I carried a full load my first semester of City College.
Psychology 1A was taught lecture style in an auditorium sized room that held at least 300. Seats were in a semicircle with the professor lecturing from a podium down front.
Smoking was not banned in those days and I had a pack a day habit. We used to call City College, “high school with ashtrays.”
It amused me when I noticed that if I pulled out a cigarette and lit it, the same action was duplicated around the room. It was like watching The Wave wash over an audience at a football game, only The Wave had not yet been invented. This observation gave me a much greater appreciation for the psychology class.
I also took a U. S. History class, a “newswriting” course from the Journalism Department, something called “Intro to Government,” and, for my physical education class, I took football. That totaled 15.5 units. You can guess which constituted the half unit course.
If you wanted to graduate or if you intended to major in literature, there was a low level skill requirement called English 1A which taught reading and comprehension. Anything below that, such as Literature 101 or 102, was known as bonehead English.
The classes that followed 1A were 1B and 1C.
In order to be allowed to take the course, students had to prove they were capable of forming complete sentences and developing a thought by writing an essay. If you flunked the essay, you had to take bonehead.
That summer I washed dishes at Seal Beach Spanish Food owned by Louis Avery who refused to hire me unless I promised to go to college in the Fall. He insisted I could not work there otherwise. He made me swear I would sign up for school. This for a dish washing job.
Plus, when you think about it, he was guaranteeing his own need to fill the job again when the summer was over. He would have to advertise and interview prospective employees and there was a certain amount of paper work he would have to perform.
By which, all I am saying is he did not get me to make that promise out of his own best interests.
I already planned to enroll, it was practically pre-ordained in my family that I would; therefore my promise must have sounded sincere. And because I worked with Louie, I wrote an essay called “Soup Run” in class under professorial scrutiny which allowed me to take that English 1A class.
So that’s how I got my first dishwashing job and there was a sign above the sink that read: “There are fast cooks, there are slow cooks and there are half-fast cooks.”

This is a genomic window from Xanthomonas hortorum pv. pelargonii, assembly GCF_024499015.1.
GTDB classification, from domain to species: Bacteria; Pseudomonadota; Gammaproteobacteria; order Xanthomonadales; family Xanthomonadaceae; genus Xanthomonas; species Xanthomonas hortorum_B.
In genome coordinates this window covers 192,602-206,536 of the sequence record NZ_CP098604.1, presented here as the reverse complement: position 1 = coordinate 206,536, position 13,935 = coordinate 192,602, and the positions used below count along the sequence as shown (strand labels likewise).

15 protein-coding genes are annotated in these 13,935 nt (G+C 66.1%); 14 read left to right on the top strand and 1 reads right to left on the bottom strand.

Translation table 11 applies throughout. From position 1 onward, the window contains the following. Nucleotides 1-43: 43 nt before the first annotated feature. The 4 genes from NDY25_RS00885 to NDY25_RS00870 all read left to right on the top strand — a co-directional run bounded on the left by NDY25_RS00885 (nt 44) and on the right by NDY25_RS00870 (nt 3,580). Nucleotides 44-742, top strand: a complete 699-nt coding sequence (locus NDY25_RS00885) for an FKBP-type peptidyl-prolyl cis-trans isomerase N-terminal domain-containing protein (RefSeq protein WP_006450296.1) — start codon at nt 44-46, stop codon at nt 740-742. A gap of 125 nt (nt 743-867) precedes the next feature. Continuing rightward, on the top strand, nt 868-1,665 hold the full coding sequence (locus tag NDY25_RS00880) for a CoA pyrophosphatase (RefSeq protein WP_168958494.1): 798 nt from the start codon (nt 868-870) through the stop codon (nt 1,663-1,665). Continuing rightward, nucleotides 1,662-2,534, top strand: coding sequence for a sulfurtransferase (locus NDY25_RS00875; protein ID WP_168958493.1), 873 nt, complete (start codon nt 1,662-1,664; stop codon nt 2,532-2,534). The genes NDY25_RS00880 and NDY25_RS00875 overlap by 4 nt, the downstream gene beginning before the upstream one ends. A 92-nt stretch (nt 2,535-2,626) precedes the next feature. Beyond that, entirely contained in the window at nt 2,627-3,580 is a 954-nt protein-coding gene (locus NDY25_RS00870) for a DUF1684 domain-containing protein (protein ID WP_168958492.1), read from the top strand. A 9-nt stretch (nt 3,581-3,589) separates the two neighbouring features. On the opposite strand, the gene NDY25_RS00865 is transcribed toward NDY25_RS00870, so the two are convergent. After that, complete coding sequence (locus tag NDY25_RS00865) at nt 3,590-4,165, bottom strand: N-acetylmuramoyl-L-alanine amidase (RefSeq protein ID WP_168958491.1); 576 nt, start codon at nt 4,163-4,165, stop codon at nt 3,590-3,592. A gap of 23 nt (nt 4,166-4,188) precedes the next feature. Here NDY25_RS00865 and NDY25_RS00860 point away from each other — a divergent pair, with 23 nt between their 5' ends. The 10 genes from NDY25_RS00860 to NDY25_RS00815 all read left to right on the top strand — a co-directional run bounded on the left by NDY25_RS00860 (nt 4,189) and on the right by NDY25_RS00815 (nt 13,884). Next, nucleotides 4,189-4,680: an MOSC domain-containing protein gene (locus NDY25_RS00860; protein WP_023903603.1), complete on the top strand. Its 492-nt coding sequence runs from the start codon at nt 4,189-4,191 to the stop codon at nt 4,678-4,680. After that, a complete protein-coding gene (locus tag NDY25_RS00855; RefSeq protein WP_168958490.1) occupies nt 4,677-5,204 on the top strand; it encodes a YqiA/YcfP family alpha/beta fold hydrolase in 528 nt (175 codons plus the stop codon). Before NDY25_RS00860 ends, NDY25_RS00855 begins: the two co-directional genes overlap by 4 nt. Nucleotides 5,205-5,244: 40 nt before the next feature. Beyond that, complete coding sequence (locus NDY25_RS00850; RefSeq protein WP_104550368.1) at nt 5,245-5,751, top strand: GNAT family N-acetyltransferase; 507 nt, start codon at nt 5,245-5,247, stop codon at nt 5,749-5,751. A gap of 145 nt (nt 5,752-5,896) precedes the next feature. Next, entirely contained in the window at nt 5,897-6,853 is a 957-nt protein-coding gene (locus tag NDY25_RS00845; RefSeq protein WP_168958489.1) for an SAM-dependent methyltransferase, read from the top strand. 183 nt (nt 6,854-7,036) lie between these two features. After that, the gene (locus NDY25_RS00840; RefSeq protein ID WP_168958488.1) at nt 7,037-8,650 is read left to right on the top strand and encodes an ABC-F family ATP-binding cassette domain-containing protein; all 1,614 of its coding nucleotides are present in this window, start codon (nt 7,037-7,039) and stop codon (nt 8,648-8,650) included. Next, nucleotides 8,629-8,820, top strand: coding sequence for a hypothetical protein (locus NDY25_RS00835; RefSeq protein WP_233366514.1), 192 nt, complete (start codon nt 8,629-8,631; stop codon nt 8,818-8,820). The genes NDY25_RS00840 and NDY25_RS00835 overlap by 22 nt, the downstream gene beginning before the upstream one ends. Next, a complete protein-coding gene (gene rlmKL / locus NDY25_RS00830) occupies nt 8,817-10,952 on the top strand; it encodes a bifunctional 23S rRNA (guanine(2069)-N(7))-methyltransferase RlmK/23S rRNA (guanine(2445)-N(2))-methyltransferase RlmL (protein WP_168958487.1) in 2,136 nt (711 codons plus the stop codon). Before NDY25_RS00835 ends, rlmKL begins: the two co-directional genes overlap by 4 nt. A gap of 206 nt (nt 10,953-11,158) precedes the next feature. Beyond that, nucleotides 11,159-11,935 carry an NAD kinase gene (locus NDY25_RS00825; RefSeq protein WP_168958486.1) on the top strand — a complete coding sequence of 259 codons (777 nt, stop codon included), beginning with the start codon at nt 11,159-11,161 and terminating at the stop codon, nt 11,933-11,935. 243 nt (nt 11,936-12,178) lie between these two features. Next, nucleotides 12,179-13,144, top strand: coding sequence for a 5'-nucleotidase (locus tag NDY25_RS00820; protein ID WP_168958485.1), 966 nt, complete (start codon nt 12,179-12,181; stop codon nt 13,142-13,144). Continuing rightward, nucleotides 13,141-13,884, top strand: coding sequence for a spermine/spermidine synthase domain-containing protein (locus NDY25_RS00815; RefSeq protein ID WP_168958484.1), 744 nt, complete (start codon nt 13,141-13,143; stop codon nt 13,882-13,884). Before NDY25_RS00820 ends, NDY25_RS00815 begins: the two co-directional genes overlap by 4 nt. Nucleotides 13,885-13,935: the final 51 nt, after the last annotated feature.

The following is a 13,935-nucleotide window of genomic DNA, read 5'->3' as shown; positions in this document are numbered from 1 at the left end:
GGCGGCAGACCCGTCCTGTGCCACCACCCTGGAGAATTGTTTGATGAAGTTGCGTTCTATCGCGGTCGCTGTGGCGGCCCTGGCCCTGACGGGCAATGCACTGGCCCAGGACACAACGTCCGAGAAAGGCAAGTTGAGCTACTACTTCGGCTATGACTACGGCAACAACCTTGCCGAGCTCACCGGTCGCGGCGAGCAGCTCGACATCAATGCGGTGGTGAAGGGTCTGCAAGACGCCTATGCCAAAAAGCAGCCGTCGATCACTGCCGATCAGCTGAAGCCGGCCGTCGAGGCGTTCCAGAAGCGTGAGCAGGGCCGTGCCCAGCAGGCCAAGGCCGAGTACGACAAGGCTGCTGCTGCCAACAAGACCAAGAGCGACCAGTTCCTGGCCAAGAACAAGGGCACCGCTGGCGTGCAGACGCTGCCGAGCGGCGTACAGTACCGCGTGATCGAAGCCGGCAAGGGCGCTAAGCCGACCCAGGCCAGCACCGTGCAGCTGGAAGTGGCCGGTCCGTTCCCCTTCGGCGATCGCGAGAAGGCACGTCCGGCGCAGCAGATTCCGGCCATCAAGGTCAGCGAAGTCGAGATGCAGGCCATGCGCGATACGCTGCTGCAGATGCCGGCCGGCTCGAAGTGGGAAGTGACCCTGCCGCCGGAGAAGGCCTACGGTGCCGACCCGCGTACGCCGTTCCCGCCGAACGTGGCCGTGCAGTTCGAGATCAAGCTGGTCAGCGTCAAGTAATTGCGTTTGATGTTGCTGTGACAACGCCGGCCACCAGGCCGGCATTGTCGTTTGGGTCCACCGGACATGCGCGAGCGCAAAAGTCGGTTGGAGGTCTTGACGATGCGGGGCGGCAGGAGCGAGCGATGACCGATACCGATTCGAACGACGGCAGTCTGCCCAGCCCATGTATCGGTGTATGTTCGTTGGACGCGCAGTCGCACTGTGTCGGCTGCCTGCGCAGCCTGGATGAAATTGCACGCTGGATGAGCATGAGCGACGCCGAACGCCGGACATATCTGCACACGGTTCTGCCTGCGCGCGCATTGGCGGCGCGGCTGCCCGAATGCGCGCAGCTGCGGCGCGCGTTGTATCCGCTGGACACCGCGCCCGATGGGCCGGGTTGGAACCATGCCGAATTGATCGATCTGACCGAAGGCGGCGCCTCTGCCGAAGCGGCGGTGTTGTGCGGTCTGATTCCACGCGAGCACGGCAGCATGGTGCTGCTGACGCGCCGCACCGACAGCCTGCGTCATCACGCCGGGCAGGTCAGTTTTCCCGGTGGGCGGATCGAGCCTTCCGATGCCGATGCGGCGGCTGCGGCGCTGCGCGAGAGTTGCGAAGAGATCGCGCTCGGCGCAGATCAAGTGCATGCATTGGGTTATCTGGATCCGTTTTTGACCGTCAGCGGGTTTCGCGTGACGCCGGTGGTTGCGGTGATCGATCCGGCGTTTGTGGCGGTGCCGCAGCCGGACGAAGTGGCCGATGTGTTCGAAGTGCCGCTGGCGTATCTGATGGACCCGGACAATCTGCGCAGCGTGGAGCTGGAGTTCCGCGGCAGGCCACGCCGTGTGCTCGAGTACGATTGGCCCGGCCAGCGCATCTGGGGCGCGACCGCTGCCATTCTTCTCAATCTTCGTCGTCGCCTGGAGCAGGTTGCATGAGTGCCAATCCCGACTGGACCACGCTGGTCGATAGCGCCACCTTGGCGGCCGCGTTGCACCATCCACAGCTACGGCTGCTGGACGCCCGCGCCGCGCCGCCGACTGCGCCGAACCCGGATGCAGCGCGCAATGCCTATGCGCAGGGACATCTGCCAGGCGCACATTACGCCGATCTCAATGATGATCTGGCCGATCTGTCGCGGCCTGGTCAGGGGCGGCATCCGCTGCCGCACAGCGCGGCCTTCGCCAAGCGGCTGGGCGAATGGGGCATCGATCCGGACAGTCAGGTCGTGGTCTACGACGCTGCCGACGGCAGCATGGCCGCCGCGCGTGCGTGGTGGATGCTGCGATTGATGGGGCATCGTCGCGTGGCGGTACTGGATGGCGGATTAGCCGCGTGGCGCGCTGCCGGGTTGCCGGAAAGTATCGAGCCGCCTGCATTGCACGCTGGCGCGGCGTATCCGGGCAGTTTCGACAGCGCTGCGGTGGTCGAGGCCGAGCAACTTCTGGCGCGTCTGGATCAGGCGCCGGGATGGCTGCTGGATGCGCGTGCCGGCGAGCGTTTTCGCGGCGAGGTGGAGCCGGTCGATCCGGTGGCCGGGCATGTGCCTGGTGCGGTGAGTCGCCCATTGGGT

I did not get the joke. I read it several times a day while glancing up from the sink, but the literalness of it was all the meaning I could imagine. Louie had to explain it to me.
Must have thought I was darn dumb.
There were slow periods at work, particularly during the afternoon when preparation was the primary task, when Louie and I could talk informally. One day he told me as a young man, when he was about my age, he met Ernest Hemingway.
Naturally this was of interest to me. Hemingway had not been a favorite of mine, but he was a genuine talent and I had read “Old Man and the Sea” plus a few short stories including “The Killers,” and I vaguely knew what physical problem Nick had.
That much my buddies and I sniggered about when drinking and smoking in the back of my station wagon parked in the orange groves off Victoria Avenue in Riverside, CA.
Plus, I knew Hemingway had committed suicide a few years before I got my dishwashing job.
I wanted to know more, so Louie described how at a party one night Hemingway learned what Louie’s job was. Louie ran soup. He said Hemingway was quite interested in learning about Louie’s driving skills.
Again, the literalness of it was all the meaning I could imagine and, besides, weren’t we in a kitchen? Louie might have been working in a Depression era soup kitchen at the time, for all I knew. So I asked and he told me, no, he worked in the oil fields of Texas in the 1930’s and soup was nitroglycerin.
“You only have one accident,” Louie said with a wink and a grim smile.
That’s the essay I wrote in class to prove I could write something so I could stay in the class. We were allowed to pick any topic, but it had to be at least one page and you had to write it long hand in class within the first hour of the first day and you were judged on that one task.
Class met three times a week. On Wednesday, we learned our fate. The professor was a young man with a pipe who cultivated an avuncular style meant, I believe in retrospect, to engender the idea that literature can be cool. He told us that everyone made the cut. I suspect there was not much of a bar if everyone passed, but I was quite pleased when he said he would read two of the essays to us, one of which turned out to be mine.
He read the first and, when he got to mine, he prefaced the reading by saying, “This is an ‘A’ paper even if the author misspelled both Ernest and Hemingway.”
News to me, but quite natural since I paid little attention to such subtleties.
I had told Louie Avery’s story and saved the punch line, explaining what soup was, until the last. But I had named the author “Earnest Hemmingway” and misspelled “nitroglicerin.”
At the end of the semester, I passed the class.